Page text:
The Apple Watch may be the most popular smartwatch in the world, but it still lags competitors from Fitbit and Samsung when it comes to sensors. However, a new study from Frontiers in Digital Health (via MyHealthyApple) shows it may not need them.
In a pilot study that followed 33 mostly white female participants, the researchers were able to combine heart rate variability data from the ECG sensor on the Apple Watch Series 6 with machine learning techniques to develop a stress prediction tool. The study found that a 30-second EKG measurement provided instant feedback on their stress levels with an accuracy of 52 percent to 64 percent, compared to 60 percent to 80 percent for “state-of-the-art real-world stress detection accuracy.” “. life settings.”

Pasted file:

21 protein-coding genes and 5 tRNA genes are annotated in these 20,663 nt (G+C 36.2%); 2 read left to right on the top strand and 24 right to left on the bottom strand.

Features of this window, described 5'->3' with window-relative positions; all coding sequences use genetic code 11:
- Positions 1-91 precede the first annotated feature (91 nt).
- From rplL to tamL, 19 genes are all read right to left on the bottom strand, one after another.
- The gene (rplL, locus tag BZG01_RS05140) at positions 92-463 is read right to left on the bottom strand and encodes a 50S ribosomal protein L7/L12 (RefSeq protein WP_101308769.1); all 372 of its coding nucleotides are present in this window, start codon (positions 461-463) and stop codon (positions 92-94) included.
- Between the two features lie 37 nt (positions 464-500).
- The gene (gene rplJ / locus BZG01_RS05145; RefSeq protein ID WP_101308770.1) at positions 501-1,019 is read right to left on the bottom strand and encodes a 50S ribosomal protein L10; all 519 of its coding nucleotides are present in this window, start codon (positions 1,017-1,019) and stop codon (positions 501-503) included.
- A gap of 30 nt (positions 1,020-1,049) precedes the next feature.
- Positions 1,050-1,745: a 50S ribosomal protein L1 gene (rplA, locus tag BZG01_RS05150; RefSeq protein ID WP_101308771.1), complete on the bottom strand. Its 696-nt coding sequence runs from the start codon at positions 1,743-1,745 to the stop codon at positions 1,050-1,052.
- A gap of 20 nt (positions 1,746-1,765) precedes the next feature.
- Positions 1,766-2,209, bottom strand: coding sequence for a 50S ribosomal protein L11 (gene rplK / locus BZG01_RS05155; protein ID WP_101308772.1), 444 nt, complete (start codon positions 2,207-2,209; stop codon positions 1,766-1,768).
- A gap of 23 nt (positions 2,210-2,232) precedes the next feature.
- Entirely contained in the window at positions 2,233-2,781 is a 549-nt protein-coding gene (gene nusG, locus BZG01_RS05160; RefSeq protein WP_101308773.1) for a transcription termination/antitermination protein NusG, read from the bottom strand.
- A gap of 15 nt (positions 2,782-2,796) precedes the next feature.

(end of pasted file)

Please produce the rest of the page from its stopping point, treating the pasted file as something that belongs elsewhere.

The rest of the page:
Those are impressive results based solely on the ECG sensor. Those results would presumably be higher using the new temperature sensor on the Apple Watch Series 8 and Apple’s own stress algorithms due to the relationship between stress and changes in skin conductance.
In 2020, Fitbit released its new Sense watch, which included a new continuous ElectroDermal Activity (EDA) sensor that tracked tiny electrical changes on your skin to help identify when users were experiencing stress. It was hailed as an advancement over the Apple Watch, which had only just overtaken the Fitbit blood oxygen sensor of five years earlier. Using a dedicated EDA app, users must hold their palms above the screen for at least 2 minutes to get a reading.
The researchers called the results “promising,” though they cautioned that the Apple Watch “lacks the predictive power to accurately predict ‘stress’ states so far.”